“The only way at this time to save bears is to have people change their habits, and the way to do that is through zoos and aquariums,” he said. “Polar bears are just ambassadors for their friends in the Arctic.”
The Fish and Wildlife Service allows orphaned cubs from Alaska to be shipped to the lower 48 states for display, like it did with the Louisville Zoo last year. It let in a captive-bred polar bear from Australia in 2006 for Anchorage’s Alaska Zoo, but hasn’t let in any other polar bears since the late 1990s.
Four House Democrats led by Rep. William Lacy Clay (Mo.) — all representing zoos hoping to obtain polar bears — urged Interior Secretary Ken Salazar in a Oct. 27 letter to issue permits for “live rescued polar bears” to be put on display. Eighteen U.S. zoos have either recently renovated polar bear exhibits or built new ones, are in the process of construction, or planning to do so in the future.
Robert Gabel, with the Fish and Wildlife Service’s International Affairs program, said the agency has advised zoo officials “it’s going to be difficult for us to authorize.”
“We’d have to show that an import would either stabilize or increase the wild population of polar bears. It’s difficult to show how an import would accomplish that,” he said, adding that while the law has an exemption for scientific research, “We’ve never allowed that breeding in and of itself is research.”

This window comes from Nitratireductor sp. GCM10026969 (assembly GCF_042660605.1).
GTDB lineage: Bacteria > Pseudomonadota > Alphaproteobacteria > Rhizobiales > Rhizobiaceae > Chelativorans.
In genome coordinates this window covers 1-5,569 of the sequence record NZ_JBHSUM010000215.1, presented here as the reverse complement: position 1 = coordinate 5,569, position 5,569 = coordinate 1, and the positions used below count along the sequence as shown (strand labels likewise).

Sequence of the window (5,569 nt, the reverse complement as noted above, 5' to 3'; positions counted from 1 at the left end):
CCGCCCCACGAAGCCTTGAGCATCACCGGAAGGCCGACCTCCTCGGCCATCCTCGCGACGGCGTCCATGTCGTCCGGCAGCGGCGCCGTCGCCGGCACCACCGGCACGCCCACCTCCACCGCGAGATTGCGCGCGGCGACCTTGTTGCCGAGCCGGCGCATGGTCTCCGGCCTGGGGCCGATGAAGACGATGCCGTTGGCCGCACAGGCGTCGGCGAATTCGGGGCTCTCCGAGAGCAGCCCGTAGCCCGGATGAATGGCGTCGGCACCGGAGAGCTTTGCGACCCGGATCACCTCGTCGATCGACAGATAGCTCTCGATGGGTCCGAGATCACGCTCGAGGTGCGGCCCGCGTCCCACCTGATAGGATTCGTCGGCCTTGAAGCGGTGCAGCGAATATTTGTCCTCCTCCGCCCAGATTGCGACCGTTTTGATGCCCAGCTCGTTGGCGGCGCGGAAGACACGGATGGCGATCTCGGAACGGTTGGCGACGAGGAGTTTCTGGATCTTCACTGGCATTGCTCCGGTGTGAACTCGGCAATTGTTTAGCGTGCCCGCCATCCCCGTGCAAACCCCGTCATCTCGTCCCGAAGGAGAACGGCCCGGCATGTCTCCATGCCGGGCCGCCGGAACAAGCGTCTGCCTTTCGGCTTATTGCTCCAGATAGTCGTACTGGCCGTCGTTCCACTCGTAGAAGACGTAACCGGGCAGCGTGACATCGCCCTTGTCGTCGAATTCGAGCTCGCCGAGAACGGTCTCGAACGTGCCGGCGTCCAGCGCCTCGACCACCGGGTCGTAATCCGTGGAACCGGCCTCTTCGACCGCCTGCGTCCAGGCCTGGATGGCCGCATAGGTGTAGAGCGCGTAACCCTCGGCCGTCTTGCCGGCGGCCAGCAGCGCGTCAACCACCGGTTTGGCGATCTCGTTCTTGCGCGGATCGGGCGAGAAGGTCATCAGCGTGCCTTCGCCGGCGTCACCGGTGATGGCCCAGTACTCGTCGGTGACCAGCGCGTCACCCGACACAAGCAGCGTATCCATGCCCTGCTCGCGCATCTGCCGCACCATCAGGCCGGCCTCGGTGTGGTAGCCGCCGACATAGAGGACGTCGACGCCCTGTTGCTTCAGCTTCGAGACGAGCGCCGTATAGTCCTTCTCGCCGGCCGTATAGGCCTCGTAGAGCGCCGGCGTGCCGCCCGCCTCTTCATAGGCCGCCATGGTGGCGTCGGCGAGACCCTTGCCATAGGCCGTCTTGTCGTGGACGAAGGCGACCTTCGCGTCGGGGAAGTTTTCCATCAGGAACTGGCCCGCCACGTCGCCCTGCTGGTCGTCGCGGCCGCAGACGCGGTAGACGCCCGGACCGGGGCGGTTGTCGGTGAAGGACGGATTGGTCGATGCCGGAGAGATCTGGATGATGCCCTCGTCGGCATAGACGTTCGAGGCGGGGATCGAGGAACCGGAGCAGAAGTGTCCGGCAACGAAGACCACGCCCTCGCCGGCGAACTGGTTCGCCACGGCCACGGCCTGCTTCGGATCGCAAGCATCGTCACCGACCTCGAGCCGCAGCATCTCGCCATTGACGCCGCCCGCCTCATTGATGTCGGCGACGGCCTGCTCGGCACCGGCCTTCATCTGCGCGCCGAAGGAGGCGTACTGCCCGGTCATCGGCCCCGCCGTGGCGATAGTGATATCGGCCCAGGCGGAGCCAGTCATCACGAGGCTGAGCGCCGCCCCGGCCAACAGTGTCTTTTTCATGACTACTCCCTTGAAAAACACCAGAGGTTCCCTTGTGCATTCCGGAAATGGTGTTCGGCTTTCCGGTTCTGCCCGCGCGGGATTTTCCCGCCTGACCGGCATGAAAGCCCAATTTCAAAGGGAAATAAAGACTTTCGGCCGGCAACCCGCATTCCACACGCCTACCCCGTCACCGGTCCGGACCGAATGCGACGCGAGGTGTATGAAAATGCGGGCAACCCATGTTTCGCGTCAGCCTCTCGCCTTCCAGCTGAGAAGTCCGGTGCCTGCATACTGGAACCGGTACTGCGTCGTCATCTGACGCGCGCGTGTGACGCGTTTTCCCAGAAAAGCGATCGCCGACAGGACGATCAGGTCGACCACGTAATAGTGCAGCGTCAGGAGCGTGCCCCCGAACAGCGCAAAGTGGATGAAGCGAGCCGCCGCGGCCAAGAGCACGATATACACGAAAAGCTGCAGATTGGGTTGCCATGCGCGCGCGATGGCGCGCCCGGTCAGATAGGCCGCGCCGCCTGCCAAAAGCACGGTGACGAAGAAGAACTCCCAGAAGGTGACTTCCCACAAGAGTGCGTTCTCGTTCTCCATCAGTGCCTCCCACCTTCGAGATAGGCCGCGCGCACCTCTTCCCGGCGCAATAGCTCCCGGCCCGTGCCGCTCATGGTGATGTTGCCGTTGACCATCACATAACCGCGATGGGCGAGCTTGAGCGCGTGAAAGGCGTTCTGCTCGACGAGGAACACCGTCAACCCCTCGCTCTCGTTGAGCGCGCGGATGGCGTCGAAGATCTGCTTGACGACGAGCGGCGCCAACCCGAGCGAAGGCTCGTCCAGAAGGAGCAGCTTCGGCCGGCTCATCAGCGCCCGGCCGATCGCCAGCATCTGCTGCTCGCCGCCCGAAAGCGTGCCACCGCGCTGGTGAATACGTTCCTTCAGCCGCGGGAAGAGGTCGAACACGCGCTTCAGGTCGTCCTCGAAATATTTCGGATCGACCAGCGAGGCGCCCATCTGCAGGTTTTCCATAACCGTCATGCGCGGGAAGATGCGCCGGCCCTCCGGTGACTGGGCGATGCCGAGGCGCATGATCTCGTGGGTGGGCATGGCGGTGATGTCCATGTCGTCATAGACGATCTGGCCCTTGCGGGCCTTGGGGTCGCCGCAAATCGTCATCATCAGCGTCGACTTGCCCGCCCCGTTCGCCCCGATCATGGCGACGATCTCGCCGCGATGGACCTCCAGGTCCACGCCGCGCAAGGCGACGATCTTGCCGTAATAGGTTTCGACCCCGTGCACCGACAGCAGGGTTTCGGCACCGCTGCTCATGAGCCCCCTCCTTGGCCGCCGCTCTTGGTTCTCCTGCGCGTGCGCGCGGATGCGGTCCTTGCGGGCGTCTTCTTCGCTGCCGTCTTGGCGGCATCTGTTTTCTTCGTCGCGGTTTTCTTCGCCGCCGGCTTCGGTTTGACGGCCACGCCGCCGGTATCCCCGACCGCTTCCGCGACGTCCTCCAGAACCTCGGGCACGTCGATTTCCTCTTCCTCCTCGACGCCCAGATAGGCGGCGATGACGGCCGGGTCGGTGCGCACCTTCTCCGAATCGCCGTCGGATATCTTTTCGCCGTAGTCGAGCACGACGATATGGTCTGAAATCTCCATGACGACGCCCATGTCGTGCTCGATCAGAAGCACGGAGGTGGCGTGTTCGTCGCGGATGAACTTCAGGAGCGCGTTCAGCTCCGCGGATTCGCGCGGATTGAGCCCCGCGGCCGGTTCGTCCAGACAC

Dale Jamieson, a New York University professor of environmental studies and philosophy, noted that if you’re facing the prospect of taking an animal out of its natural environment for generations, “we might as well simply be storing genetic material in gene banks.” Zoos, he said “have a huge conflict of interest. This is how they make money.”
But Center for Biological Diversity senior counsel Brendan Cummings, who helped lead the legal fight to list polar bears, said federal officials need to realize they may have to pursue this course if the population closest to humans, in Canada’s southern Hudson Bay, begins to crash: “The most visible and unstable polar bear population in the planet will be in crisis mode caused by our action, greenhouse gas emissions, and there will be pressure to do something about it.”
Fish and Wildlife already has identified 187,000 square miles in Alaska as critical habitat for polar bears and is working on a plan to protect the species through such possible actions as limiting bear hunting and human activity along the coast in polar bear denning areas.
The agency’s Alaska spokesman, Larry Bell, said when it comes to captive breeding, “Right now, it’s not something we’re considering.”
Meanwhile, the World Wildlife Fund and Coca-Cola Co. have launched a campaign to preserve what they call the “Last Ice Area,” 500,000 square miles of polar bear habitat in northern Canada and Greenland, which is likely to remain frozen year-round the longest.
As Meyerson observed, all the genomic banking and artificial insemination techniques in the world have their limits. “This is all given that we have ice to return the animals to,” she said.